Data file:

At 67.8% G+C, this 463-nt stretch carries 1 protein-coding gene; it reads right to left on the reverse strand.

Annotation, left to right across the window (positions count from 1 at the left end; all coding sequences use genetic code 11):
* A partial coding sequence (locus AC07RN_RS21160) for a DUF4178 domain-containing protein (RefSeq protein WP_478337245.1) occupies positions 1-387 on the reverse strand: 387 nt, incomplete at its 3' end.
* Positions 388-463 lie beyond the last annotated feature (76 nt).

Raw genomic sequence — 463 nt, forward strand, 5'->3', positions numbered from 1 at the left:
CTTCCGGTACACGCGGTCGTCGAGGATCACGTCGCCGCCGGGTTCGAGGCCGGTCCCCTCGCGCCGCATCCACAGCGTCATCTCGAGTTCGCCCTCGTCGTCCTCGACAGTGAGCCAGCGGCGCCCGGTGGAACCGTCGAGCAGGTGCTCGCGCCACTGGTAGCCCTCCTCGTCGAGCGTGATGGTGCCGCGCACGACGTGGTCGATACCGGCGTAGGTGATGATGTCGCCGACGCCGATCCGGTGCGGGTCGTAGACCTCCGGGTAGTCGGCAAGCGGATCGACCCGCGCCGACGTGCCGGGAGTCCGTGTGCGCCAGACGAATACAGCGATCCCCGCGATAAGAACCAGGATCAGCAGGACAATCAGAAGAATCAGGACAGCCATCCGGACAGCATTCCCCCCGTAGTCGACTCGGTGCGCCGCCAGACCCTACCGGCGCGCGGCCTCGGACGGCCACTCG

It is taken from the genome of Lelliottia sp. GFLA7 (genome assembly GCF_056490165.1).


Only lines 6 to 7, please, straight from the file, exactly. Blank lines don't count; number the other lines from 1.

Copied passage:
CTTCCGGTACACGCGGTCGTCGAGGATCACGTCGCCGCCGGGTTCGAGGCCGGTCCCCTCGCGCCGCATCCACAGCGTCATCTCGAGTTCGCCCTCGTCGTCCTCGACAGTGAGCCAGCGGCGCCCGGTGGAACCGTCGAGCAGGTGCTCGCGCCACTGGTAGCCCTCCTCGTCGAGCGTGATGGTGCCGCGCACGACGTGGTCGATACCGGCGTAGGTGATGATGTCGCCGACGCCGATCCGGTGCGGGTCGTAGACCTCCGGGTAGTCGGCAAGCGGATCGACCCGCGCCGACGTGCCGGGAGTCCGTGTGCGCCAGACGAATACAGCGATCCCCGCGATAAGAACCAGGATCAGCAGGACAATCAGAAGAATCAGGACAGCCATCCGGACAGCATTCCCCCCGTAGTCGACTCGGTGCGCCGCCAGACCCTACCGGCGCGCGGCCTCGGACGGCCACTCG

It is taken from the genome of Lelliottia sp. GFLA7 (genome assembly GCF_056490165.1).